Shuffleathon 2007. Part 8

Shack – Finn, Sophie, Bobby and Lance

“What we see and what we seem, are but a dream, a dream within a dream”

I bought the “I Know You Well” twelve inch single for fifty pence from Our Price in Manchester’s Arndale Centre sometime as the eighties turned into the nineties and the Mondays and the Roses ruled the world. It was sublime, although it could have easily been mistaken as a Johnny Come Lately Stone Roses copy. But Shack had been raiding the nineteen sixties for years before then, ever since their Pale Fountains days with their hints of Love and Burt Bacharach. I liked the Pale Fountains and even bought their second single “Thank You” and in particular loved its wonderful soft focus b-side “Meadow Of Love”. But in retrospect I feel the Paleys were a mere rehearsal for what Shack were going to be. The first album Zilch was a sort of halfway house between the Pale Fountains sound and Shack proper but from then on they were motoring. Or not as the case may be what with lost albums, drug addictions and a baffling lack of commercial success. Their time nearly came in the mid nineties when their record company tried to tag them on to the Britpop phenomenon and while “HMS Fable” did reasonably well, it didn’t gain them the size of audience which was being enjoyed by the likes of The Verve or Oasis, which should have been their due. Maybe they were just too real and grounded for the 1990s. Of their six albums released since 1990, three are perfect. These are Waterpistol, The Magical World Of The Strands and On the Corner of Miles and Gil. My favourite is the The Magical World.. which was released under the name Michael and The Strands and is just a beautiful idyllic hazy dreamy summers day folk record.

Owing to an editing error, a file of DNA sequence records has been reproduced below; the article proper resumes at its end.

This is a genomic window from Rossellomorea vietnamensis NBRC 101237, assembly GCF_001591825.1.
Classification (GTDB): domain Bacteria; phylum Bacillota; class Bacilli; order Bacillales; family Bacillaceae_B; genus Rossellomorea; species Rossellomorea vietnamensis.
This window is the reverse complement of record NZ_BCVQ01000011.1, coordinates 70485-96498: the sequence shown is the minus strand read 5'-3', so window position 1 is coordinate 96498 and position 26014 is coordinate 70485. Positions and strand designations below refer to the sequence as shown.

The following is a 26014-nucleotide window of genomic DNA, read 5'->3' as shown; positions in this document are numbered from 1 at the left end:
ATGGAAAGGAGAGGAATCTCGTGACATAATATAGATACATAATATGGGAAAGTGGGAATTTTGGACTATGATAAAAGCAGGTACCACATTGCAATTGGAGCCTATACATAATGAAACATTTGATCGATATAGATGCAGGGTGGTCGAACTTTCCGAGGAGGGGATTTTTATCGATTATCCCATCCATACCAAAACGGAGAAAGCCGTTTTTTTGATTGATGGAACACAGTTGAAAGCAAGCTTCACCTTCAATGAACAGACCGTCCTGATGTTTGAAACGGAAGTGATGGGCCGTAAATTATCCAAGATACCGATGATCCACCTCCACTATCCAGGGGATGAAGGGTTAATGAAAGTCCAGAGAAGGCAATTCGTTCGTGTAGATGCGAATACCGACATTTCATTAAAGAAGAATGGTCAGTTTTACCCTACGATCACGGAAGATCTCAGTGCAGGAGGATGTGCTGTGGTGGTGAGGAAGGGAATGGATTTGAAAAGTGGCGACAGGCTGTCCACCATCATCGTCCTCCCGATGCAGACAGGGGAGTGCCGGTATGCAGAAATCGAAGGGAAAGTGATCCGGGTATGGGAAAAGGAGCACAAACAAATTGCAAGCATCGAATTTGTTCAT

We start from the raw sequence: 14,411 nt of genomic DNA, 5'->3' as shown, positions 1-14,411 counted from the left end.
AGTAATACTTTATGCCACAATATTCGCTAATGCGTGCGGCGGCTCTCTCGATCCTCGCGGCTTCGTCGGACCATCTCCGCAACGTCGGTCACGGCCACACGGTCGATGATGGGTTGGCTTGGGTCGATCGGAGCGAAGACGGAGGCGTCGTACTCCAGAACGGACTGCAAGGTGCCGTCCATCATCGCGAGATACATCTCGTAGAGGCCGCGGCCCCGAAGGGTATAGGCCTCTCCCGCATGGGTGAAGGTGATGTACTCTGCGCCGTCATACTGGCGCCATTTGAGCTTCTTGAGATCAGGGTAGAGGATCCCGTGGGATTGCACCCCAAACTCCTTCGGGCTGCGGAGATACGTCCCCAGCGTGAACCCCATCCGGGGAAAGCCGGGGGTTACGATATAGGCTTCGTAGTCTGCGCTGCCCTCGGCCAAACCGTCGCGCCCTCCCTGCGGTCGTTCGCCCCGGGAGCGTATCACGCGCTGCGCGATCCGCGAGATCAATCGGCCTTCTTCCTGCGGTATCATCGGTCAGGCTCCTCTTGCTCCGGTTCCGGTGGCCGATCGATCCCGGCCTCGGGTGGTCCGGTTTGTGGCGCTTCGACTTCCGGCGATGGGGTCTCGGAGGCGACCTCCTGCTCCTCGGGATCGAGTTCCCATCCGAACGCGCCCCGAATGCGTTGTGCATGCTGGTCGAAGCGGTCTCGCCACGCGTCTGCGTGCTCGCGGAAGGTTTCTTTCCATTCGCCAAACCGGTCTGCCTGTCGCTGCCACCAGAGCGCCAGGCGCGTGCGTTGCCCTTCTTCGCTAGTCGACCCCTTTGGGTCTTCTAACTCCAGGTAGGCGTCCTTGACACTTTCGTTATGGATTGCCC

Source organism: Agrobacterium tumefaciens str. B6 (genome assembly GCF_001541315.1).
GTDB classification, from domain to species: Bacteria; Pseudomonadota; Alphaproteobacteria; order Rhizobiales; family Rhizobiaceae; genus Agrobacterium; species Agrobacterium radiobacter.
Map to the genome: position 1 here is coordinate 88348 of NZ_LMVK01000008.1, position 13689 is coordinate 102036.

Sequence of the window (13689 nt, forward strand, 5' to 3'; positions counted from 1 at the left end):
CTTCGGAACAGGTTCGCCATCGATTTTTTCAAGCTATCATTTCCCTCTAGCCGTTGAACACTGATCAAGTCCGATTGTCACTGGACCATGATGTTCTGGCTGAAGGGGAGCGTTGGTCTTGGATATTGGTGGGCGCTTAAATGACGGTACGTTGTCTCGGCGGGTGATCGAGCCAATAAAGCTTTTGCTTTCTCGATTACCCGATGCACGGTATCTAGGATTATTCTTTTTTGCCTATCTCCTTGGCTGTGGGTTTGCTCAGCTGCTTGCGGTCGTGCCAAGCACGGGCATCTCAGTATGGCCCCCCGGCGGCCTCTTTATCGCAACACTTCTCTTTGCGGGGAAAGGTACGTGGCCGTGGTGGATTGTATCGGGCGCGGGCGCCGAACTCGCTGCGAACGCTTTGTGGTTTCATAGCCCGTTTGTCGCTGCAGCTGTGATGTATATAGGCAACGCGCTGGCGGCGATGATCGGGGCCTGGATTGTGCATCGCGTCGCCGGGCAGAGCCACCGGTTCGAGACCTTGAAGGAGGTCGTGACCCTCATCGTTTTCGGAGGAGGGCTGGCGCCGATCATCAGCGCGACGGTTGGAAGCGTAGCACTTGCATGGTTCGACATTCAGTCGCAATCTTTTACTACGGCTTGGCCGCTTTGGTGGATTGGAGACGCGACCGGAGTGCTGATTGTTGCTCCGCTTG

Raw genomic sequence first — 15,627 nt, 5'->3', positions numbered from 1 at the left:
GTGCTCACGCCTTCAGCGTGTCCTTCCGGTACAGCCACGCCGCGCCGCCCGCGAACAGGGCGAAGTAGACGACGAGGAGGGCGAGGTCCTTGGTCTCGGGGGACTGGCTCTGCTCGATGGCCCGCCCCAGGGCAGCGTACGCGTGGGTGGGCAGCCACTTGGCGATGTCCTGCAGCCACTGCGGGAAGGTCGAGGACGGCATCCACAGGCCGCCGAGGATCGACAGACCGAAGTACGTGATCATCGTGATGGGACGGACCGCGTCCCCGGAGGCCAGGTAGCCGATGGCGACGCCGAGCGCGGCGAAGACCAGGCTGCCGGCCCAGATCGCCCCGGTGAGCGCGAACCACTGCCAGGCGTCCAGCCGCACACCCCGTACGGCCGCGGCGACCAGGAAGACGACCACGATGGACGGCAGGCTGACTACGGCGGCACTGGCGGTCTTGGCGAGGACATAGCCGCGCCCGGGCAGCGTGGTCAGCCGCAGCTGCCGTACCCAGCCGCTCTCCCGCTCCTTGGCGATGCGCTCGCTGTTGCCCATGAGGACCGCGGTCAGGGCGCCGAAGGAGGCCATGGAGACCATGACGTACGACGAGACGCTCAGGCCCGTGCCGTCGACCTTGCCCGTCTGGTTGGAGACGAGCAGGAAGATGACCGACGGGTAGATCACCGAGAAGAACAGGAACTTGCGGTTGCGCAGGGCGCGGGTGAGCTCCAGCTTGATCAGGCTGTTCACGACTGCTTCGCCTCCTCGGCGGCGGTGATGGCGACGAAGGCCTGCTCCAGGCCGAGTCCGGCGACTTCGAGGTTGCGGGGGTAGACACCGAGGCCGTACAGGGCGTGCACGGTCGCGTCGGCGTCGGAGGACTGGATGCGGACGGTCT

Now I am the first person to admit that I know nothing about Home and Away. Apparently this song refers to characters from the long running Aussie soap. This shuffling, murmured song is so beautiful. It could easily be off The Magical World … but is from their last full studio release “On the corner of Miles and Gil” which was a return to form after the patchy “Here’s Tom With The Weather”. It sorts of sounds like some strung out beatnik poet landing in the world of daytime television and trying to make head or tail of it. It also namechecks “Dick and Judy”. ‘Tis good.


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